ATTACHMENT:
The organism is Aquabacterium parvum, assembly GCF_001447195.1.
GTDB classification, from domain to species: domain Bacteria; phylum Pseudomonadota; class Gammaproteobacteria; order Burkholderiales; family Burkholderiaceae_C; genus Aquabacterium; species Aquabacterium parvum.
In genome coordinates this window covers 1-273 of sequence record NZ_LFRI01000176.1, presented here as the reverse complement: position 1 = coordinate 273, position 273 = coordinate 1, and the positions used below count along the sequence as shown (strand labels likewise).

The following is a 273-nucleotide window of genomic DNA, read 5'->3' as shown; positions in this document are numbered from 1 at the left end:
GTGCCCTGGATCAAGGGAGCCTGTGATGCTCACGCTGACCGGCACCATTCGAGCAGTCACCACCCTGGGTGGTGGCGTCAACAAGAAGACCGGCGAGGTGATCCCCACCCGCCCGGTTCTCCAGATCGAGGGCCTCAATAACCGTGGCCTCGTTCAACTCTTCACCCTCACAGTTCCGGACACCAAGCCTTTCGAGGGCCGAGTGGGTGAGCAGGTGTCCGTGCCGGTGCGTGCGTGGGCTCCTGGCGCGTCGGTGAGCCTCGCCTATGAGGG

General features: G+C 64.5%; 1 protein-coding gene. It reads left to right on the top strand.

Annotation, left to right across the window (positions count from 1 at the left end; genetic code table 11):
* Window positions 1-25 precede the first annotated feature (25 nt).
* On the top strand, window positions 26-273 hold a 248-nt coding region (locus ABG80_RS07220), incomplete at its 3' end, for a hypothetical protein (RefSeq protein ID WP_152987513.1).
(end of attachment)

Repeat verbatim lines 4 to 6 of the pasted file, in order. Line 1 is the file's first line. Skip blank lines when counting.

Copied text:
The following is a 273-nucleotide window of genomic DNA, read 5'->3' as shown; positions in this document are numbered from 1 at the left end:
GTGCCCTGGATCAAGGGAGCCTGTGATGCTCACGCTGACCGGCACCATTCGAGCAGTCACCACCCTGGGTGGTGGCGTCAACAAGAAGACCGGCGAGGTGATCCCCACCCGCCCGGTTCTCCAGATCGAGGGCCTCAATAACCGTGGCCTCGTTCAACTCTTCACCCTCACAGTTCCGGACACCAAGCCTTTCGAGGGCCGAGTGGGTGAGCAGGTGTCCGTGCCGGTGCGTGCGTGGGCTCCTGGCGCGTCGGTGAGCCTCGCCTATGAGGG

General features: G+C 64.5%; 1 protein-coding gene. It reads left to right on the top strand.